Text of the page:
Nigella’s crispy cornflake chicken

cornflake chicken

I’m really enjoying ‘Simply Nigella’. I am a sad case but I look forward (with great anticipation) to my Monday night escape into her wonderful world of liquorice treasure boxes, giant walk in pantries and pretty pink tableware.

But the best bit for me is that she makes food that I actually want to eat.

Now I’m a huge fan of Carluccio’s Chicken Milanese (if you haven’t come across this it’s basically a giant middle-class chicken nugget), so when I saw Nigella make crunchy chicken cutlets (that looked very similar) I knew I had to give them a go.

First my daughter played guinea pig and I used the cornflakes as a coating for chicken without the mustard/cinnamon/garlic seasoning. She loved it. Then I followed the recipe almost to the book (but with a little less mustard) and fed it to my husband. He declared it ‘surprisingly delicious’. He was surprised because in his eyes Nigella is a crazed mad woman and he can’t get past the programme’s introduction before he has to leave the room.

The mustard and cinnamon tasted amazing and I’m going to use that idea again even if I do opt for proper breadcrumbs. There’s something gratifying about turning old bits of bread into breadcrumbs for dishes like this, but in our house of hungry gannets bread is rarely leftover any more so this makes a good (and cheap) alternative. Shop bought panko breadcrumbs are so expensive.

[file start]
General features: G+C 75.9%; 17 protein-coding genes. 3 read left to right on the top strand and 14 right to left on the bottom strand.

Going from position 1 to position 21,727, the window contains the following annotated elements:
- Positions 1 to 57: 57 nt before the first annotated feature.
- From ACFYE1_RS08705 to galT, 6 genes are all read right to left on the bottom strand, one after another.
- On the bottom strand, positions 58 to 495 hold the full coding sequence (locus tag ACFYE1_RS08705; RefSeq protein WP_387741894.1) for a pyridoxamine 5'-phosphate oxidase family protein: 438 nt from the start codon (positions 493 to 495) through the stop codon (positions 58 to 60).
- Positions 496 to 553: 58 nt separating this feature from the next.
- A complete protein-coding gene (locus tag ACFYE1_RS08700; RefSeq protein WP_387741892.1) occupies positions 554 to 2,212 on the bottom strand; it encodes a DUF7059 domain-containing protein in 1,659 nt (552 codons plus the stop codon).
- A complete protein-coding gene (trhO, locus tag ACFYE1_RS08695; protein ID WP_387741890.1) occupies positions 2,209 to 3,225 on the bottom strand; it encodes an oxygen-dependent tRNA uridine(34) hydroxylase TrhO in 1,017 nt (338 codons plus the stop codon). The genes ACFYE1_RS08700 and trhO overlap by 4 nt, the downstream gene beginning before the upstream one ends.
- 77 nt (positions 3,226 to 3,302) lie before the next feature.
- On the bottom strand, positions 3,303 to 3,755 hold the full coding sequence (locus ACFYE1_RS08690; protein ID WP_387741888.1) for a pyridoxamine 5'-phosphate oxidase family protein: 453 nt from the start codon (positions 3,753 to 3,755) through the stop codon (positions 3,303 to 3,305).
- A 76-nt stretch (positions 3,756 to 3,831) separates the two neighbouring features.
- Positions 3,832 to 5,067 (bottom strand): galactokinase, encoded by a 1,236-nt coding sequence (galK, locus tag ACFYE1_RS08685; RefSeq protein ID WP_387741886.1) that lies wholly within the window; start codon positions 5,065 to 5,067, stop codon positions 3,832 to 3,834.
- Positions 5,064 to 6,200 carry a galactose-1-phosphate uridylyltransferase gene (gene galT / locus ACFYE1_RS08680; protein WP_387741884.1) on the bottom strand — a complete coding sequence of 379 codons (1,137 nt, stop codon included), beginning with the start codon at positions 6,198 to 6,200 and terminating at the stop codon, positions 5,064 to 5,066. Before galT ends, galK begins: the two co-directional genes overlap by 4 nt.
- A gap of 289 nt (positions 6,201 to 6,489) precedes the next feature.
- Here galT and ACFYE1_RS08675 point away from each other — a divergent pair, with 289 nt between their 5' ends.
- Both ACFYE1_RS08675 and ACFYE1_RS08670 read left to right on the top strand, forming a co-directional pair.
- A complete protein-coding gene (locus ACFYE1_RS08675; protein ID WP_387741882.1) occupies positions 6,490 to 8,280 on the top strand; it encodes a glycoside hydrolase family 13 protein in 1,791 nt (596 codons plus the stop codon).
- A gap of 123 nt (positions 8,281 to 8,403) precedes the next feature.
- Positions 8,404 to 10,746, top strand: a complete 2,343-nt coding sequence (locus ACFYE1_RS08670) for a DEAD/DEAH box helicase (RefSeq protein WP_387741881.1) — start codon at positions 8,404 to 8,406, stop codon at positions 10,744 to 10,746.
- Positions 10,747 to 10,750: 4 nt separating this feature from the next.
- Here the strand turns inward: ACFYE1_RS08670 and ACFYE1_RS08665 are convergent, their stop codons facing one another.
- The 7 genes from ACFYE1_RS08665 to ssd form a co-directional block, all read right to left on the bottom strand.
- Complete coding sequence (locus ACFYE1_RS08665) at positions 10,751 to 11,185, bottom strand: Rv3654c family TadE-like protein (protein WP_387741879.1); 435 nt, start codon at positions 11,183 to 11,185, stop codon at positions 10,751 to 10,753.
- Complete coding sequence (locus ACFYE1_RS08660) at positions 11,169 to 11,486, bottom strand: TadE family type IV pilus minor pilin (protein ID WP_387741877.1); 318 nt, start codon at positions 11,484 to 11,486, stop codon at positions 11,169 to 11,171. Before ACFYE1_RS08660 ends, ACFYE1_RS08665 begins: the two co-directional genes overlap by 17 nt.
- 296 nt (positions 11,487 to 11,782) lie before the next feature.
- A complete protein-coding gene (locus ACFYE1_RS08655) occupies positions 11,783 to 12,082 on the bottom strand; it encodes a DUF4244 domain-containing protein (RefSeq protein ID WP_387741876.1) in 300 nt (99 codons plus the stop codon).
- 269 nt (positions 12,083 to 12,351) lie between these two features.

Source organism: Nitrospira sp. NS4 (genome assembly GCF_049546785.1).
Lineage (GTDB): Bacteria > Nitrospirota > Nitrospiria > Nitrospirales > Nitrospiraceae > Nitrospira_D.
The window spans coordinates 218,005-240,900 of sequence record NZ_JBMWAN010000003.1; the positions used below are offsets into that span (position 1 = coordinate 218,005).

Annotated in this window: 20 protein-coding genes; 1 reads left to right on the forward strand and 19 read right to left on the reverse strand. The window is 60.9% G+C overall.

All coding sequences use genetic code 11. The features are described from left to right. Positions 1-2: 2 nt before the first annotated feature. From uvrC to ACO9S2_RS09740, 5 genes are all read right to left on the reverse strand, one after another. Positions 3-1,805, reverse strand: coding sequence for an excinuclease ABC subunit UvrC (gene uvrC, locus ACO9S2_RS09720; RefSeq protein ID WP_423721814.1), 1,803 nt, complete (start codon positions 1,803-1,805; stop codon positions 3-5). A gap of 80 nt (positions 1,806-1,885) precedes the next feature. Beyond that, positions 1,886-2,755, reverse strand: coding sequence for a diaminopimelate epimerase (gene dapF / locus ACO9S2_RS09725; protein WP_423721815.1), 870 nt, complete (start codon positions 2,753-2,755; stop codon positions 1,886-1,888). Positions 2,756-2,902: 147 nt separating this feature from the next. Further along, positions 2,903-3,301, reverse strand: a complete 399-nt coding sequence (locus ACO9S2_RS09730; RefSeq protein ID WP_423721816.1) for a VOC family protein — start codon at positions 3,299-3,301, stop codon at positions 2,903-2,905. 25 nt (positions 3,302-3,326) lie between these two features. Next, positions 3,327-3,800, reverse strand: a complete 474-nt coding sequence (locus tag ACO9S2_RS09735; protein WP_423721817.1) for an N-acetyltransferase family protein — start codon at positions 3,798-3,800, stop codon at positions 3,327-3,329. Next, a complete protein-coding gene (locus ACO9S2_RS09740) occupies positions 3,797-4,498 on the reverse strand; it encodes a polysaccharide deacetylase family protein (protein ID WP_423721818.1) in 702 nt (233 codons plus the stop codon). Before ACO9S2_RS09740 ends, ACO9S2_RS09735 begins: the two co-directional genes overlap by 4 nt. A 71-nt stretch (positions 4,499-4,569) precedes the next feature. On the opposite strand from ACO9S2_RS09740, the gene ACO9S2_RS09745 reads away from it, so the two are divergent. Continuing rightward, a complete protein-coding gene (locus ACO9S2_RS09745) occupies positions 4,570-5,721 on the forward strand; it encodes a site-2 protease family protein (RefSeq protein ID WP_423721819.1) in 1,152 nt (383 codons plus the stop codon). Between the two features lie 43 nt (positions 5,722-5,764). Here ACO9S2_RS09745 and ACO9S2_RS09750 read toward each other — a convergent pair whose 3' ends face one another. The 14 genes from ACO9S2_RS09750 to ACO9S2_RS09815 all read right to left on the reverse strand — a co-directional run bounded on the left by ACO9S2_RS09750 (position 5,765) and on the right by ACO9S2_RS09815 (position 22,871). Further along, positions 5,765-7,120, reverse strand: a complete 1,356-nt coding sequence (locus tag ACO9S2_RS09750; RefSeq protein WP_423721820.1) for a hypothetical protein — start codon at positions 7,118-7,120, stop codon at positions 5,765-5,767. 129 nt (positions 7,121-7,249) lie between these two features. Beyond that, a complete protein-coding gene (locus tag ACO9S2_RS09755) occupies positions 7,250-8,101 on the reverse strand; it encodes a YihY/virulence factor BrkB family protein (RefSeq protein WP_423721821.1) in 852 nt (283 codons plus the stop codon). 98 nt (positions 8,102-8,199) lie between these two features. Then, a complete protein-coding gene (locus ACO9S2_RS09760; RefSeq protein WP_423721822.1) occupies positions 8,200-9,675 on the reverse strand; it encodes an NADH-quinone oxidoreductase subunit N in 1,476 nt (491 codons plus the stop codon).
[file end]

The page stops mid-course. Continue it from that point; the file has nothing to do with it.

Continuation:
PS. I’ve also made Nigella’s fish tacos (8/10).

Nigella’s crispy cornflake chicken

If you want the real recipe go to or ask Santa to bring you the book (Santa it’s only £12 in Tesco!)

  • 2 chicken breast fillets battered out with a rolling pin to about 1cm thickness
  • 1 heaped teaspoon of Dijon mustard
  • 1 clove garlic, crushed
  • ½ teaspoon ground cinnamon
  • 1 egg
  • 75 grams cornflakes
  • 1 teaspoon of paprika
  • a pinch of cayenne pepper
  • a big pinch of salt
  • Oil for frying (Nigella uses 2 tablespoons but I needed more)

Crack an egg into a shallow dish that you can fit both the chicken breasts in and whisk in the mustard, cinnamon and garlic. Add the chicken breasts and spoon over the mix. Leave to marinade while you prepare the coating.

Put the cornflakes into a bowl and crush them by hand with your fingers until they look like coarse bread crumbs, you don’t want dust. Add the salt, paprika and cayenne.

Take the chicken breasts out of the egg mixture one by one and toss them in the cornflakes until they are really well coated on both sides. Set aside.

Heat the oil in a frying pan and when medium hot, fry for 3 minutes on the first side, then turn them over carefully and give them another 3 minutes. By this time the chicken should be cooked through but do check.

Serve with salad.


Recuperation food – macaroni cheese

macoroni cheese 3

We’ve been a poorly household this week – struck down with an annoying virus that has taken us all out one by one. And in our period of recuperation some simple, soul warming food has been called for.